The reality of loving an adult child with severe mental illness

Written by a community member. 

As a mother of an adult child with a serious mental illness, I am completely heartbroken by the horror that unfolded at Bondi last weekend, resulting in the tragic loss of innocent lives. 

I wept as I listened to the parents of the individual responsible—their shock, dismay, grief, and confusion.  Their son, now labelled the ‘Bondi Murderer’ or ‘Crazy Lunatic’ by the media, is a devastating burden they now carry.

The media's question to these parents— “What do you say to the families of the people that your son killed?”— has cast them into complicity in these murders, merely because they brought this adult child into the world.  None of us can comprehend the unimaginable guilt, shame, and ambivalent grief these parents must process. They are now burdened with guilt by association.

The reality is, we don’t know what role – if any – mental illness played in this. But we do know that people with severe and complex mental illness are rarely violent. They’re more likely to be a victim of violence. They fight a devastating and debilitating cycle of discrimination, stigma, and disadvantage. 

It’s not fair, or helpful to compress a complicated and devastating tragedy into a soundbite. 

But there’s some truth to it. The mental health system is failing, and we need to talk about it. 

Loving and at times living with adult children with severe mental illness exacts a heavy toll on a family. Emergency room visits become distressing encounters, where mental illness is often treated as a lesser emergency. Doctors and nurses express annoyance at needing to manage your psychotic and distressed adult child, who wanders and won't conform to their demands. As a parent, you find yourself stripped of rights and often devoid of hope in managing the situation. The pressure from staff to keep your child out of the way adds to the weight you already carry. Mothers, especially, find themselves under a spotlight—held accountable for what their child is going through, as if maternal influence is solely responsible according to psychological theories and societal norms.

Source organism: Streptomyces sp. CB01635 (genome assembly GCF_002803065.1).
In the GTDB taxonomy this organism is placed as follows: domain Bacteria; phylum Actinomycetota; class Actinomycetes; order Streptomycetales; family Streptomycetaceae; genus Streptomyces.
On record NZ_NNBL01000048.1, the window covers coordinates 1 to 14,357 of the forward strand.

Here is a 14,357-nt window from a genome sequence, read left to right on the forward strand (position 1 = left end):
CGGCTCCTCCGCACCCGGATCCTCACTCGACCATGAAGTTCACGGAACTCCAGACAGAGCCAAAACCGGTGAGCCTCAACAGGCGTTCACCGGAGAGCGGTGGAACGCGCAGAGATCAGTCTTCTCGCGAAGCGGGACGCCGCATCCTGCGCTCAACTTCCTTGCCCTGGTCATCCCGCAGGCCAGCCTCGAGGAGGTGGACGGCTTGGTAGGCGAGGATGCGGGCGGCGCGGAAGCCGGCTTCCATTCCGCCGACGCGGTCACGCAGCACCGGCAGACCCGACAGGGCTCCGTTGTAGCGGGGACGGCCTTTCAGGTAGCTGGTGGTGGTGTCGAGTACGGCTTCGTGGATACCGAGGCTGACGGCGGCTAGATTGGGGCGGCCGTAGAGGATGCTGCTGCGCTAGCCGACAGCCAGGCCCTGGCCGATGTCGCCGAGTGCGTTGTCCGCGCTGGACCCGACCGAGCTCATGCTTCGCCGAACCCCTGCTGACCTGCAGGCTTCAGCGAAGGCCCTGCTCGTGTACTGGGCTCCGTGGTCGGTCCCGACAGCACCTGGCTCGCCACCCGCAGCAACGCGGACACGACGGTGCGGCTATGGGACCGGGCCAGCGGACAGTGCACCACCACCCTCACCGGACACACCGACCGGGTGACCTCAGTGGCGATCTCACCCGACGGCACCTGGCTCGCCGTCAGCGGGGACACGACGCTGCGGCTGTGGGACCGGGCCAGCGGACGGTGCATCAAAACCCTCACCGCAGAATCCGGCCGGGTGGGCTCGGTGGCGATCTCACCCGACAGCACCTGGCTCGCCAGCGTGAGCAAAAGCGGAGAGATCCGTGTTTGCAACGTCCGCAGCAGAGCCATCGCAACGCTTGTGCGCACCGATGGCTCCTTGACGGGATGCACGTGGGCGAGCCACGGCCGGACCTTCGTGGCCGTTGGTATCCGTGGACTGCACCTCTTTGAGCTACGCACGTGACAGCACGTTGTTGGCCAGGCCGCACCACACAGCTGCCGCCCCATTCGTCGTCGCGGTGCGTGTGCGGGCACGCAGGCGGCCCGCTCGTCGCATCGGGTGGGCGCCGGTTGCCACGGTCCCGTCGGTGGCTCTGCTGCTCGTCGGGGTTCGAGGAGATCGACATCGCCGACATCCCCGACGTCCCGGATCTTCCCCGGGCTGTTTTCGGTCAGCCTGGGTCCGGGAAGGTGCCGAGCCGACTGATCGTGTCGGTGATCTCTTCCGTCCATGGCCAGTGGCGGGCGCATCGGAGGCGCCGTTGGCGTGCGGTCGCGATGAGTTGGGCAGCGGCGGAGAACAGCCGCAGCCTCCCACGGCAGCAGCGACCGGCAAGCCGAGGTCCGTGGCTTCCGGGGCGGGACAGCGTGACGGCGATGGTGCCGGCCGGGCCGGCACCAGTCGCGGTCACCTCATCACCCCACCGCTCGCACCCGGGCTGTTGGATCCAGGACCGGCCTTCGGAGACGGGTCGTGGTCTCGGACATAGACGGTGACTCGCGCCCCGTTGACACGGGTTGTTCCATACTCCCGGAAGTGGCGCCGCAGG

The truth is far more complex. Parenting a child with severe mental illness involves a relentless cycle of advocacy and exhaustion. Our roles extend beyond nurturing to navigating an often-inadequate mental health system that fails to provide adequate support or resources. We are caught between a desire to protect our children and the harsh reality of limited options for effective treatment and care.

The stigma attached to mental illness only compounds our struggles.  Society’s misunderstanding of mental health perpetuates blame and shame, leaving families isolated in their pain. We need empathy and understanding, not judgment. The weight of responsibility is overwhelming, yet our love for our children remains unwavering.

The reality of supporting an adult child with severe mental illness often involves receiving numerous calls from the police—some officers more understanding than others. There's the shock, dismay, and embarrassment of the chaotic situations your adult child finds themselves in. Constant problem-solving becomes a necessity to undo the damage caused each time, not to mention the financial obligations that arise from fixing these problems repeatedly.

Where is the mental health system’s responsibility in helping individuals with severe mental illness?  Why is it acceptable to let such unwell individuals slip through the cracks? There is a profound lack of social responsibility among some professionals to follow up and maintain contact, and if necessary, monitor the welfare of these vulnerable individuals.  The burden on families is overwhelming. Many family members cannot provide the level of help needed—they are simply mothers, fathers, siblings, or partners.  They are not trained mental health professionals, yet they are often the first people blamed when tragedy strikes.  Families become alternative first responders, struggling to secure assistance from the legitimate first responders.

The strain on families like mine is immense. We are left to navigate a system that is complex and frequently fails those who need it most. Our voices are often drowned out by bureaucracy and a lack of resources. It’s a heartbreaking reality that many families of individuals with severe mental illness face daily.

We need a fundamental shift in how mental health care is approached and delivered. Prevention, early intervention, and ongoing support must become the cornerstone of mental health services.  Families must be empowered with resources and guidance, not burdened with blame and guilt. 
Our society needs to prioritise mental health care as a basic human right, ensuring that no one falls through the cracks.

Let us demand accountability from our leaders and advocate for policies that prioritise mental health. Let us stand together in solidarity with families affected by mental illness and work towards a future where support and compassion replace stigma and neglect.

To every parent across the country who loves and cares for an adult child with a serious mental illness – I see you. I understand. You are not alone.



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